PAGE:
cybersecurity 2022

2021 has been a rough year for cybersecurity. Critical infrastructure was compromised, scammers ran rampant and state-sponsored hacking continued apace. 

Of course there’s nothing new about this trend. Nearly every year over the past decade have been pretty dismal on the cybersecurity front. That said, there are a few bright spots to look forward to this year. 

Here’s what we think you can expect in 2022:

  • Russia will continue to be the cybercrime hub of the world: It would be an understatement to say that tensions are running high between the U.S. and Russia. Even in the event of a diplomatic resolution to the current military build up at the Ukrainian border, it’s likely that Vladimir Putin’s hands-off policy toward ransomware gangs and cybercrime will continue (if his government is not sponsoring them outright).

    Expect to see bigger and bolder attacks originating from Russia against Western targets.
  • Instagram will start taking cybersecurity seriously: Despite being one of the crown jewels of Meta’s social media empire, Instagram has serious cybersecurity issues. Account hijacks are rampant and ban-as-a-service operators regularly wreak havoc on the platform with very little in the way of user support.

    If Instagram wants to maintain its current dominance as the go-to platform for creatives, it needs to start taking security seriously in 2022 or something will emerge to replace it.
  • Real-person tech support will be in even greater demand: This month’s Amazon Web Services outage revealed a major problem with the internet and app-based approach to finance and critical infrastructure: Not being able to get in touch with an actual human during an outage can be bad for business.

    While a non-working Amazon-based service like the Ring doorbell or a smart home assistant is an inconvenience, the mass outages experienced by stock trading sites like Robinhood have the potential to really hurt consumers. The message here is clear: If you do something in the financial services area, you need humans on call.
  • Covid-19 will still be a favorite lure for phishers: With new Covid cases rising into the double digits again and Omicron spreading fast, two things can be said for certain. We won’t be done with the pandemic in 2022. And the collective anxieties, misinformation and rumor mills surrounding it will continue to be exploited by scammers. Treat anything Covid-related showing up in your inbox with an extra level of caution.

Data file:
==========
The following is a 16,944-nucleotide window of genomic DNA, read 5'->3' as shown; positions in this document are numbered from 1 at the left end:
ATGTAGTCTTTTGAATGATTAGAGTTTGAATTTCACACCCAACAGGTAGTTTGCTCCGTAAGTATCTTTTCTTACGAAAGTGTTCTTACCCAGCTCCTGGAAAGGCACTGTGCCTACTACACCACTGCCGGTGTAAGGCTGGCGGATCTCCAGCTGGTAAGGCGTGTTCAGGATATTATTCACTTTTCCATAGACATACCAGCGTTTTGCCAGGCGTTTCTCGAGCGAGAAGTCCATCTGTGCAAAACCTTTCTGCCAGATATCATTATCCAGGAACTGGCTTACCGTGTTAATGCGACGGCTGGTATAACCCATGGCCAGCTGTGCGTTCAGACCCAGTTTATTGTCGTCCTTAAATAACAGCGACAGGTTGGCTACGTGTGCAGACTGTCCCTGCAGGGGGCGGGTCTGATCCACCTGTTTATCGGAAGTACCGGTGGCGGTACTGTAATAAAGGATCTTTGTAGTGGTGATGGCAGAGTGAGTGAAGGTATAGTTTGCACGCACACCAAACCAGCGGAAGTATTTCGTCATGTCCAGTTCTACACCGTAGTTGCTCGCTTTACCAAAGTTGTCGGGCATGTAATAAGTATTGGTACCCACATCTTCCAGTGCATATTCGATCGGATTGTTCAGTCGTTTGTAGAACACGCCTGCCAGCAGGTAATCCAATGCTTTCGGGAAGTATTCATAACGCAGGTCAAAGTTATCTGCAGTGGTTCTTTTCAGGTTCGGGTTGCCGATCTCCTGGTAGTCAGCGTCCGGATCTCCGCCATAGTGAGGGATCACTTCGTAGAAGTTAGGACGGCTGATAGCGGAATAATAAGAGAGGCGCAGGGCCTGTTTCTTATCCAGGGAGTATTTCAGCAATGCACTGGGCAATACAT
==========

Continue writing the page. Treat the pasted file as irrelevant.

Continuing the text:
• Law enforcement will get better at fighting cybercrime: 2021 saw several high-profile arrests and takedowns of major cybercrime operations, often with a higher level of international and interagency cooperation than in previous years. Whether or not this will translate to less cybercrime is still ambiguous (and most likely overly optimistic), but it does seem like authorities are finally adjusting their methods and tactics to 21st century crime.
  • Face Computers!!! The advent of virtual and augmented reality-driven devices have been a bit over-hyped, but with Apple’s expected AR device announcement in 2022, its time may have finally arrived.

    The company’s track record with bringing computers into homes in the 80s, mp3 players and then smartphones into pockets in the early 2000s and smartwatches to wrists in the last few years means that we will very likely be viewing the world through digital goggles (or something like it) in the near future. Privacy and cybersecurity conflicts are sure to follow.
  • Password security will still suck: Every year, the list of the most commonly used (and breached) passwords reads like a wish list for hackers. “123456” came in at the top of the list in 2021, closely followed by perennial and groan-worthy entries like “123456789” and “password.” Despite repeated pleas from everyone within the field of technology, 2022 will undoubtedly be another year of easily avoided data breaches and compromised due to monumentally lazy password security.

    If you’re still looking for a holiday present for the IT person in your life, just tell them that you’re either using a password manager or that you’ve updated your account passwords to something other than “111111.” They’ll appreciate it, and you’ll be a harder target in the year to come. At least most reputable companies are now requiring more secure passwords.